And if you think I’m just knocking the Chancellor, that’s not the case, because with his other hand he produced cash for the regions to spend on infrastructure. If any of that was to filter down to mid-Anglia, Haverhill could benefit substantially.

These two strands are connected by a third one – the announcement by Astra Zeneca that they are establishing their HQ in Cambridge, bringing thousands of jobs and lots of prestige with it.

The pressure for housing in Cambridge has pushed prices beyond what most ordinary people can afford, let alone first-time buyers, even on the Chancellor’s new 100 per cent mortgages. A small two-bedroom period terraced house is on the market for £750,000.

So where will these people live? One might like to hope the answer would include Haverhill. Already we have the promise of Addenbrooke’s doubling in size to 17,000 workers by later on this decade. Haverhill has always been the most convenient Cambridge satellite for Addenbrooke’s. Access to the science park is also fairly convenient via the back roads to the A14.

If you travel to Cambridge between 5.30pm and 6.30pm, you cannot miss the 18-mile traffic jam coming the other way now, before any of these increases occur.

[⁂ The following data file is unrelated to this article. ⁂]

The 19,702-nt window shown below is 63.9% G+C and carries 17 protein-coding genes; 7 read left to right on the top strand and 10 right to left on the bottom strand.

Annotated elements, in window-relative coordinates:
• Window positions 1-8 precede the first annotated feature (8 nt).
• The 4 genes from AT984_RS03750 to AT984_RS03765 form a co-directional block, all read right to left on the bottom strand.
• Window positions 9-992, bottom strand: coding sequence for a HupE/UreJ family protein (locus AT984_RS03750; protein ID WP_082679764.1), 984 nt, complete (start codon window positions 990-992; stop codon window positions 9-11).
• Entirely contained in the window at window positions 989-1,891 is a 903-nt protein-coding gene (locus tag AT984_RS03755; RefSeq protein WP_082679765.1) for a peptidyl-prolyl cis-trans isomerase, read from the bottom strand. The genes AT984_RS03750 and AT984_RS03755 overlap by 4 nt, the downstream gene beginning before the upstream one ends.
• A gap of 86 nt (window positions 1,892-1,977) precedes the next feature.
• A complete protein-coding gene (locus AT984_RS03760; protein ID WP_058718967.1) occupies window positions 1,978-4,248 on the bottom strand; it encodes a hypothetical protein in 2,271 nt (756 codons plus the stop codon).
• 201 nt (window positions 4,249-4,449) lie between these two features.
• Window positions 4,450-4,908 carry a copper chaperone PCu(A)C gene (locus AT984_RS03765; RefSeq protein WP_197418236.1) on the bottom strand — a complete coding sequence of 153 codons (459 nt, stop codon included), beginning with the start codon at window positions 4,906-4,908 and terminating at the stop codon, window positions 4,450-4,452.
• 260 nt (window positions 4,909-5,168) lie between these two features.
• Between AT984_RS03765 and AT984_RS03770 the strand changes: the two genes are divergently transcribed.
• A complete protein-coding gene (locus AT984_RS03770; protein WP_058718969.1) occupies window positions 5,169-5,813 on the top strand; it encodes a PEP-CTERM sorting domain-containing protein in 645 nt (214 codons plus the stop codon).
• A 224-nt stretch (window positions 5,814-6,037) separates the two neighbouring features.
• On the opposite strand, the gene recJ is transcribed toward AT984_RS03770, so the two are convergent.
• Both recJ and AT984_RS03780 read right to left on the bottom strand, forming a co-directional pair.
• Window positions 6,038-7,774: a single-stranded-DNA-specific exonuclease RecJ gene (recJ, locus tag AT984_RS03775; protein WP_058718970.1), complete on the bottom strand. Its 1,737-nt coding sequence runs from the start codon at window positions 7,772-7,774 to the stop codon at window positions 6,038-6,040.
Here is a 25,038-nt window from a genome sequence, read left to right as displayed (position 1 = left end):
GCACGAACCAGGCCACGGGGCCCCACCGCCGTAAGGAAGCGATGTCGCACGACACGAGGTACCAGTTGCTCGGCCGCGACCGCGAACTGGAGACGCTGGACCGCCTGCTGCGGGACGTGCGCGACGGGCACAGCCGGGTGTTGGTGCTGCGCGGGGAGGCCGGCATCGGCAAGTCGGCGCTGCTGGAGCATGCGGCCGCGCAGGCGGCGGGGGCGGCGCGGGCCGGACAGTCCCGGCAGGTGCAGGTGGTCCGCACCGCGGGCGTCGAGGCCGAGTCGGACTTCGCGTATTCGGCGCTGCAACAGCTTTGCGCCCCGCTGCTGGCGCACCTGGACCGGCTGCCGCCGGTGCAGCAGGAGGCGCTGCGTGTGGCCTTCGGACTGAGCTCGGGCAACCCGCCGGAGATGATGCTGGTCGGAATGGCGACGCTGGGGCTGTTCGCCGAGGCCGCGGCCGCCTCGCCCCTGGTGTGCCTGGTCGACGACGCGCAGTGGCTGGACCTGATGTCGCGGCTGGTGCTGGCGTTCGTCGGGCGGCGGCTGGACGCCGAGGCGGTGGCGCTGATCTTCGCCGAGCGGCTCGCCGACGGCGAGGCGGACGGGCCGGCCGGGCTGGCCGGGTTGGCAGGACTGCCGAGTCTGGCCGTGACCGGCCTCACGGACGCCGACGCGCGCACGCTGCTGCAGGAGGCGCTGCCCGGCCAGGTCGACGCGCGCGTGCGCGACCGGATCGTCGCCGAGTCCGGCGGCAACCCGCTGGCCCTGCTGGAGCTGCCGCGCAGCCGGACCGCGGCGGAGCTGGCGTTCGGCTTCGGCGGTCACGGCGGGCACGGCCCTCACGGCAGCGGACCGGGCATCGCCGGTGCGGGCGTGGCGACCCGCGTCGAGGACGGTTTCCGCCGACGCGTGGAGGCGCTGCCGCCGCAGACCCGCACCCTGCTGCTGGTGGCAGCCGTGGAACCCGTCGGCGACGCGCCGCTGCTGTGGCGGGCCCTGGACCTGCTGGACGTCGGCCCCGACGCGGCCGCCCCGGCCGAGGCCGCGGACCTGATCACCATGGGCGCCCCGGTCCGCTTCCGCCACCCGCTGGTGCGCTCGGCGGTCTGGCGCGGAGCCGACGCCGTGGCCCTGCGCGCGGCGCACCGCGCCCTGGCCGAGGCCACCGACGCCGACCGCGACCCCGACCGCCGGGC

It should be obvious to the meanest intelligence that, sooner or later, this transport corridor is going to need serious thought, and not just the peripheral tinkering that is going on at present – joint meetings, talk of minor improvements, maybe another form of express bus.

This is the proverbial moving of deckchairs on the Titanic. The reason is that we are in Suffolk and the road is in Cambridgeshire.

So who needs to be pressured to focus more on this? Oh yes, surprise, surprise, it’s the county council’s portfolio holder for transport, Cllr Guy MacGregor who seems at present to be obsessed with the bus from Bury St Edmunds to Stansted via Haverhill.

Now I don’t say this isn’t a good thing. We had it before and it folded, but 100 minutes to central London is not to be sneezed at. But if he thinks that will solve a need for transport to Bury, he can think again. First, the need is unproven, except for the hospital. Is an express bus to Stansted really going to get caught up delivering and picking up at the hospital?

Secondly – and the county seem impervious to reason on this – Haverhill looks to Cambridge, not Bury. Cambridge is the big gun here, beside which Bury is a pea-shooter.

So my question is, with county elections on the horizon: Are we getting value for money, particularly in fundamental decision-making, from Suffolk County Council? Has the county understood Haverhill’s requirements properly? Does it have a handle on priorities here?

If you answer no to any of these queries, I suggest you need to vote in May.

David Hart
David Hart revives his personal take on the week in Haverhill, covering everything from major town developments to what we do with our rubbish.